We therefore developed a holistic approach to improving the capacity of such schools by not only providing them access to finance, but also the skills sorely needed: intensive training on school management aimed at the owners and teacher training programmes. Additionally, we have also developed a financial education curriculum for nursery up to grade 8, which is currently being delivered across the network of 1,000 Kashf supported schools. This has given us the opportunity to prepare children from a very young age to understand good financial practices and also hopefully enable them to become job creators rather than job seekers!!!
Why have you chosen to prioritise education for girls?
There is no doubt today that investing in girls reaps both economic and social benefits in the long term. As is often stated it is simply smart economics. It is important to emphasise that other than in a small number of communities, the demand for girls’ education has grown in Pakistan. The critical factor now is access: distance to schools has become a primary indicator of school retention of girls. Our low cost school model works to counter this as most of these schools are located within communities and have been organically grown.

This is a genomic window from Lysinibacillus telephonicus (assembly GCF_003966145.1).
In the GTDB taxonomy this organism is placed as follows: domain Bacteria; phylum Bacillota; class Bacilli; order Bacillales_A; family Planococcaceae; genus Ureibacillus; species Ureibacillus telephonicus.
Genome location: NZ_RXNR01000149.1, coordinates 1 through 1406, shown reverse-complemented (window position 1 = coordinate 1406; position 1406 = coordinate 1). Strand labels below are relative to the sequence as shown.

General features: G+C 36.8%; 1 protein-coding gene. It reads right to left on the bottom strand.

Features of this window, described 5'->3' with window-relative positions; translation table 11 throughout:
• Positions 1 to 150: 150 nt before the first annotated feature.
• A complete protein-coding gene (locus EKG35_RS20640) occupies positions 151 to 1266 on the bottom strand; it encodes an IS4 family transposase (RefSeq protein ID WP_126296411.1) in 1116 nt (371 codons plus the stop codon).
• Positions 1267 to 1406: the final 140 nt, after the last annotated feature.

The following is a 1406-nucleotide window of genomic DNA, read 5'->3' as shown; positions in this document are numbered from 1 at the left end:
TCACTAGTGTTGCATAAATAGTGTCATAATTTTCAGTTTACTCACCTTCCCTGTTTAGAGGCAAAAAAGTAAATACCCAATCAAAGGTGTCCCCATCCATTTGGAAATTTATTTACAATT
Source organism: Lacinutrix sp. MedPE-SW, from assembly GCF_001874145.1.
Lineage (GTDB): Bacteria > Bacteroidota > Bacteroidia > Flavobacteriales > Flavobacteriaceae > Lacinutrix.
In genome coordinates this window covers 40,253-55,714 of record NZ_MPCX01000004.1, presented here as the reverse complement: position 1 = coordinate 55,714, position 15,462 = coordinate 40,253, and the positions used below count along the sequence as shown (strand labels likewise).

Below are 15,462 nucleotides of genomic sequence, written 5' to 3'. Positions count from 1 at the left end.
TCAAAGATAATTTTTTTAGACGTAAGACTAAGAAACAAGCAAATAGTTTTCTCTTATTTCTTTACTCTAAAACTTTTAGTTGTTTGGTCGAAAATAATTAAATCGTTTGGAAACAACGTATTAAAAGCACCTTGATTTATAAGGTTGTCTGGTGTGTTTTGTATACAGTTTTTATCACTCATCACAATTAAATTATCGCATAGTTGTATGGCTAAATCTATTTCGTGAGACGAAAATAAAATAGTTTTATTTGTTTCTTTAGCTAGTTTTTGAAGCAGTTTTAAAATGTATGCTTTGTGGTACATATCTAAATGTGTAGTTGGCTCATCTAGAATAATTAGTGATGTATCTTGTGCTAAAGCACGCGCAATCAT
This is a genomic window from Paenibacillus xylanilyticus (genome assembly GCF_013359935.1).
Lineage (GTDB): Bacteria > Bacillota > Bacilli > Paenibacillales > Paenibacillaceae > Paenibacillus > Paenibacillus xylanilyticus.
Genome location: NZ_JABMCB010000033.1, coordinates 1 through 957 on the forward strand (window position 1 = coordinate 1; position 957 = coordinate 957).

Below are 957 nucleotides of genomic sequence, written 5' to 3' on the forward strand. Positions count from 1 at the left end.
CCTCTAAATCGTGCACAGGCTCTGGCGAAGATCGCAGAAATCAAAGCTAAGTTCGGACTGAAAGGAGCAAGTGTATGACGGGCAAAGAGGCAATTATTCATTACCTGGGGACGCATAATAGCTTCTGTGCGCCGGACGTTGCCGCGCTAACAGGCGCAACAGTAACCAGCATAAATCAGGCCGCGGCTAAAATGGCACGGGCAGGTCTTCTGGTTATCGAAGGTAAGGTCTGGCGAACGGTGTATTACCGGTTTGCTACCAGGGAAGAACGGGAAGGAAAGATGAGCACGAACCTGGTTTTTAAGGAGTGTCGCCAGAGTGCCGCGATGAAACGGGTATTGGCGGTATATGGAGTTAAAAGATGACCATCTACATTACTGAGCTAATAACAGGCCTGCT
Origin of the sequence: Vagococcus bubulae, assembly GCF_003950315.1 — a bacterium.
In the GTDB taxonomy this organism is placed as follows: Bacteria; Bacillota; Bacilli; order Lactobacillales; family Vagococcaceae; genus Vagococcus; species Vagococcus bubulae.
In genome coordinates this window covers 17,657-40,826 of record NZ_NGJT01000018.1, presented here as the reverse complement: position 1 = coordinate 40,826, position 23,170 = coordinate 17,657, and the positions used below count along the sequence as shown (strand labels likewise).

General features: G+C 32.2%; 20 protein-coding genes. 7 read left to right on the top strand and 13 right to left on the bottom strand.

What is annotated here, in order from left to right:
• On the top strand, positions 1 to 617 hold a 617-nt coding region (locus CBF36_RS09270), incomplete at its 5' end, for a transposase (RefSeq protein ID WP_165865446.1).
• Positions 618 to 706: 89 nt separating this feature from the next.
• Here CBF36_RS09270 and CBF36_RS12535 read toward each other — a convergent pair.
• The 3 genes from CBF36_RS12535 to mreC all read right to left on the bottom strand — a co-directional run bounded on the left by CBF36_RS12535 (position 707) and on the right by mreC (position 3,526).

Another interesting feature we saw within this particular market segment was that over 60% of such schools are run by women, thus offering the twin benefits of education for girls and viable career paths for women. There are of course other cultural challenges that young girls face which make education a challenge, not least of all the general perception that girls are seen as a liability rather than as an asset by the family. However we hope that this perception is also changing.
What operational challenges have you faced operating in Pakistan?
Like any other product the first challenge is really understanding the dynamics of the segment and designing a product that adds value and meets the needs of the client. This was really our first challenge and even now our product is a work in progress and we are learning how to improve overall its features.